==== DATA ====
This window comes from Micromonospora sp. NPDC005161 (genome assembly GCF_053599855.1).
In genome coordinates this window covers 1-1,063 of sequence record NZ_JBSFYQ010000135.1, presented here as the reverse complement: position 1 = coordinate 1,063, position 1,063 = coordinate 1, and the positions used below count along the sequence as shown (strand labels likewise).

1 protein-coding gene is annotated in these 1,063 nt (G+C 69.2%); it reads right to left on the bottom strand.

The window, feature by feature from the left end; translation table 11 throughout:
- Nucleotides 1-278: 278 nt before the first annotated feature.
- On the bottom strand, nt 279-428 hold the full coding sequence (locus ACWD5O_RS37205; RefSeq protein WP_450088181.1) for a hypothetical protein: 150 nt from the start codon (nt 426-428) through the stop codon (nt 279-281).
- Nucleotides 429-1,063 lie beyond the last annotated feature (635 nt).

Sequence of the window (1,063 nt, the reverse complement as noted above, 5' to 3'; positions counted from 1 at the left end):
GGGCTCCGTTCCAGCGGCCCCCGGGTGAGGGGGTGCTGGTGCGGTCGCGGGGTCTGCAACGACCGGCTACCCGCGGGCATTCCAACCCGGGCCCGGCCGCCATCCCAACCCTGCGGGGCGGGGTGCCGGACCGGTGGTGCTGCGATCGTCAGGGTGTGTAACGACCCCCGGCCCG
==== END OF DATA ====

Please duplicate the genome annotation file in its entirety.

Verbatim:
This window comes from Micromonospora sp. NPDC005161 (genome assembly GCF_053599855.1).
In genome coordinates this window covers 1-1,063 of sequence record NZ_JBSFYQ010000135.1, presented here as the reverse complement: position 1 = coordinate 1,063, position 1,063 = coordinate 1, and the positions used below count along the sequence as shown (strand labels likewise).

1 protein-coding gene is annotated in these 1,063 nt (G+C 69.2%); it reads right to left on the bottom strand.

The window, feature by feature from the left end; translation table 11 throughout:
- Nucleotides 1-278: 278 nt before the first annotated feature.
- On the bottom strand, nt 279-428 hold the full coding sequence (locus ACWD5O_RS37205; RefSeq protein WP_450088181.1) for a hypothetical protein: 150 nt from the start codon (nt 426-428) through the stop codon (nt 279-281).
- Nucleotides 429-1,063 lie beyond the last annotated feature (635 nt).

Sequence of the window (1,063 nt, the reverse complement as noted above, 5' to 3'; positions counted from 1 at the left end):
GGGCTCCGTTCCAGCGGCCCCCGGGTGAGGGGGTGCTGGTGCGGTCGCGGGGTCTGCAACGACCGGCTACCCGCGGGCATTCCAACCCGGGCCCGGCCGCCATCCCAACCCTGCGGGGCGGGGTGCCGGACCGGTGGTGCTGCGATCGTCAGGGTGTGTAACGACCCCCGGCCCG